How central banks and governments are saving us from financial disaster: Kohler

Say what you like about the measures being taken by governments and central banks this year; they have learned from history.

Say what you like about the measures being taken by governments and central banks this year; they have learned from history.

If there is a financial meltdown and economic depression (that is, very high unemployment), it won’t be their fault, which is no doubt partly a result of everyone’s study of the Great Depression and Japan’s lost decade, not just Federal Reserve chairman Ben Bernanke’s.

In 1929-30 in the US and in 1990 in Japan, the authorities fiddled while the economy burned.

Most other recessions apart from those two were caused by an official tightening of interest rates to control inflation – that is, in the immortal words of Paul Keating, “recessions we had to have”.

Now the global central banking and economic political machinery has clanked into the most extraordinary co-ordinated global action ever seen on the planet.

In the past four weeks all G10 central banks have cut interest rates, as well as Australia, China, India and Korea. The Australian Reserve Bank is expected to cut again tomorrow, probably by another 0.5%, although the collapsing currency might stay its hand until December. The US Federal Reserve stands ready to cut rates to zero. Japan is at 0.3%. Even the ECB is cutting.

Most central banks are now providing virtually unlimited liquidity against collateral. Some, especially the Fed, are accepting just about anything as security.

Meanwhile governments are stepping in with bank deposit guarantees, treasury purchases of mortgage securities, and fiscal stimulus packages to put cash directly into the hands of consumers.

In the Great Depression, the US Fed actually raised interest rates after it began to defend the gold standard and governments the world over just stood by watching impotently until 1932. And after the 1990 crash in Japan, the government there waited for four years before starting tentatively to take action.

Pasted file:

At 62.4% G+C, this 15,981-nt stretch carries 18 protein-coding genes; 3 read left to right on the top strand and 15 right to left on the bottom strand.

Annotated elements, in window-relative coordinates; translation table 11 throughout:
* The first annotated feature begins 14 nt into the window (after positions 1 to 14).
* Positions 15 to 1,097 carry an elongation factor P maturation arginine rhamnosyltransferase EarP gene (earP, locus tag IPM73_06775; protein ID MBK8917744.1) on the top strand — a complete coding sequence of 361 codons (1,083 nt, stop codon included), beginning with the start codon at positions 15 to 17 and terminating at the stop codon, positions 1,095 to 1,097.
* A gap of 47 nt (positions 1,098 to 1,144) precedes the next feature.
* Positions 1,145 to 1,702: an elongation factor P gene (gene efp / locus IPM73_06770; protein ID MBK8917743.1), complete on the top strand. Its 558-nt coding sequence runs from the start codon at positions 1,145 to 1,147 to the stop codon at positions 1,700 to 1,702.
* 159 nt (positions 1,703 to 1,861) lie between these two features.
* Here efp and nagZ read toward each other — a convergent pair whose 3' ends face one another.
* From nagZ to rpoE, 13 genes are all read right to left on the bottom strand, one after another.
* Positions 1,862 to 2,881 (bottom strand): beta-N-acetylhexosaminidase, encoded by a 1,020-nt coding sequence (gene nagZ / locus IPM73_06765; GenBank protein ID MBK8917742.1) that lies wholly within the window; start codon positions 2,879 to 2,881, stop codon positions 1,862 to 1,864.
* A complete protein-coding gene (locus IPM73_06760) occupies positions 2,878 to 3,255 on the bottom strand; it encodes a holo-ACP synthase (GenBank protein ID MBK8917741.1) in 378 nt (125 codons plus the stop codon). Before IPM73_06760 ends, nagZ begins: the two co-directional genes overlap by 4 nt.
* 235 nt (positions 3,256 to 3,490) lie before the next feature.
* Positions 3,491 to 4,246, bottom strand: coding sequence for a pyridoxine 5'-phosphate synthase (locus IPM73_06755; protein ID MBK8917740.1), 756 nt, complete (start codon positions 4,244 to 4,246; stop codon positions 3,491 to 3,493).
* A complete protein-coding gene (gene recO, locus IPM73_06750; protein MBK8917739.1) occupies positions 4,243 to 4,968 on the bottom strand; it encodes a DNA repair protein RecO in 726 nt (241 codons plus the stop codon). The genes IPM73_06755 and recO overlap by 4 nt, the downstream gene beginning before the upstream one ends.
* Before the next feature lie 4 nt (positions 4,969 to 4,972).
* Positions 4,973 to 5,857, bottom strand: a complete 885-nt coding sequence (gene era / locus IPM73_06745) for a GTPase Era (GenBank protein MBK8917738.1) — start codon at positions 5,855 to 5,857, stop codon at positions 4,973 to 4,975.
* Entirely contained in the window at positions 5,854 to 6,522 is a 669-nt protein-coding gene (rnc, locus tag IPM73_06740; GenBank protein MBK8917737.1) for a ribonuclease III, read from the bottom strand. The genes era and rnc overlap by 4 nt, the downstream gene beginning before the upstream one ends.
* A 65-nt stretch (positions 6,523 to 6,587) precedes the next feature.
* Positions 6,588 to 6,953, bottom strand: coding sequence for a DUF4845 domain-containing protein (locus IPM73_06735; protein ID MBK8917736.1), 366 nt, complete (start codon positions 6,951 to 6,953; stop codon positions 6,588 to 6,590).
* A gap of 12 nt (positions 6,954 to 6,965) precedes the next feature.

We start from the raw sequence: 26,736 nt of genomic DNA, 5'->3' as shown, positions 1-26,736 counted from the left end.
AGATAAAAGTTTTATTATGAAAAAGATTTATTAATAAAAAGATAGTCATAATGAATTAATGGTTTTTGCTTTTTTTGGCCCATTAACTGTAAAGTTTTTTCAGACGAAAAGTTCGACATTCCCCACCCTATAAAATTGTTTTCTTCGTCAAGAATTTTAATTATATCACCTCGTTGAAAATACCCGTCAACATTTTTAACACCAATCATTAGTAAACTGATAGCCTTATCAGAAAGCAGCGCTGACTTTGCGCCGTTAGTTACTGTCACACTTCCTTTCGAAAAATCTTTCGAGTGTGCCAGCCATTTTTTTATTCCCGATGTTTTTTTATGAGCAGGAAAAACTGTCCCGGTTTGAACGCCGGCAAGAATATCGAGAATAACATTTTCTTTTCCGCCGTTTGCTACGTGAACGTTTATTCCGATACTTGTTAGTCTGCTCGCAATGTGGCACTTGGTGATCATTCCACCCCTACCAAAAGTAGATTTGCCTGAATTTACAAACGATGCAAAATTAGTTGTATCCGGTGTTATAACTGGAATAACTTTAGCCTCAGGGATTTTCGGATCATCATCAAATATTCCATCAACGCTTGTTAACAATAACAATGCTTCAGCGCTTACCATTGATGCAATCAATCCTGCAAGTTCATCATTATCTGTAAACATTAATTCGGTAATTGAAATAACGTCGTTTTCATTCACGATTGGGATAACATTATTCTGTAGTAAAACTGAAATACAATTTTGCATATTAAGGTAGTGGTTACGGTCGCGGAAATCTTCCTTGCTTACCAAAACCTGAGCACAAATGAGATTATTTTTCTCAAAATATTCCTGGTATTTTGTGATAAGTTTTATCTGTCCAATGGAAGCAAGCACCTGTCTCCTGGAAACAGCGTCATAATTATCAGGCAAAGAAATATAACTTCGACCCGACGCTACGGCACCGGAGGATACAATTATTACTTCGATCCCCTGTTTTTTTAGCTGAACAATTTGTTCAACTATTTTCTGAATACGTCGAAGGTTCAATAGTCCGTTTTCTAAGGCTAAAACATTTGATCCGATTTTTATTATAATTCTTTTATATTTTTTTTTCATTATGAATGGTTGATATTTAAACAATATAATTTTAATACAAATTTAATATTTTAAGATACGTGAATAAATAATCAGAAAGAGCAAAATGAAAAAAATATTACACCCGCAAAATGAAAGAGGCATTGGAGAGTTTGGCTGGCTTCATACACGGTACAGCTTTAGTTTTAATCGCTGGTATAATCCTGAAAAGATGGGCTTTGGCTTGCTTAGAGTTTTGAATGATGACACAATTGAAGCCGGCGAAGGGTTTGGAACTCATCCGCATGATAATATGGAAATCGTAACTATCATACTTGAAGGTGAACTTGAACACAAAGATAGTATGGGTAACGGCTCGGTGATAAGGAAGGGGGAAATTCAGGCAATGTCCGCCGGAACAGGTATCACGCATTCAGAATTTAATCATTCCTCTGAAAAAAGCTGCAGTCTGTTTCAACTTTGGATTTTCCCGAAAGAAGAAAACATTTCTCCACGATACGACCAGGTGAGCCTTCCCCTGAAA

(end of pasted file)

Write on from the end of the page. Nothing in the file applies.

We can argue till the cows come home about the Australian and Irish governments’ unlimited, free, bank deposit guarantee, but it’s done now.

The problem for Australia is that, unlike Ireland, it has $1 trillion outside the banking system in a variety of investment funds.

A two or three year bear market in equities and property is going to make government guaranteed bank deposits look pretty attractive, as they already do to those with money in cash and mortgage trusts. The guarantee could see a profound restructuring of the investment and financial services industry, and total domination by banks, as money flows to where it is safest.

Call it an over-reaction by the Australian Government or the price of non-vigilance by the investment industry – it is a reality. The implicit government guarantee inherent in APRA supervision has become explicit.

Besides issuing guarantees for savings, as long as the money is in banks, governments are also writing cheques directly to their citizens imploring them to spend it.

No matter that we got into this mess through too much spending of other people’s money, here’s some more – spend that too.

More can still be done. If banks continue to refuse to lend, central banks could do it themselves – directly lending to companies – or they could lend unsecured to banks instead of demanding collateral.

Governments could make it a condition of receiving deposit and funding guarantees that banks must lend, or else they could simply nationalise them, as Britain is doing, and then instruct the management to get a move on and start lending.

And the Government can, and will, channel super fund cash directly into consumers’ pockets by going into deficit and issuing bonds to the super funds. In return the funds could get an effective government guarantee by investing in government bonds.

The collapse of the market-based financial system as a result of excessive debt has meant that governments and central banks have had to step in and rescue it to prevent a blowout in unemployment.

It might actually work – in fact it has a much better chance of working than at any previous time in history.

But the price for the free-market financiers will be a loss of liberty and rewards.

Maybe the golden days of unbridled financial markets and accumulations of wealth will return, but not for a while.

Whether the political and bureaucratic rescue plan works or not, and depression-like levels of unemployment and misery are prevented, governments and central banks are going to run things for quite a long time.

This article first appeared on Business Spectator

 

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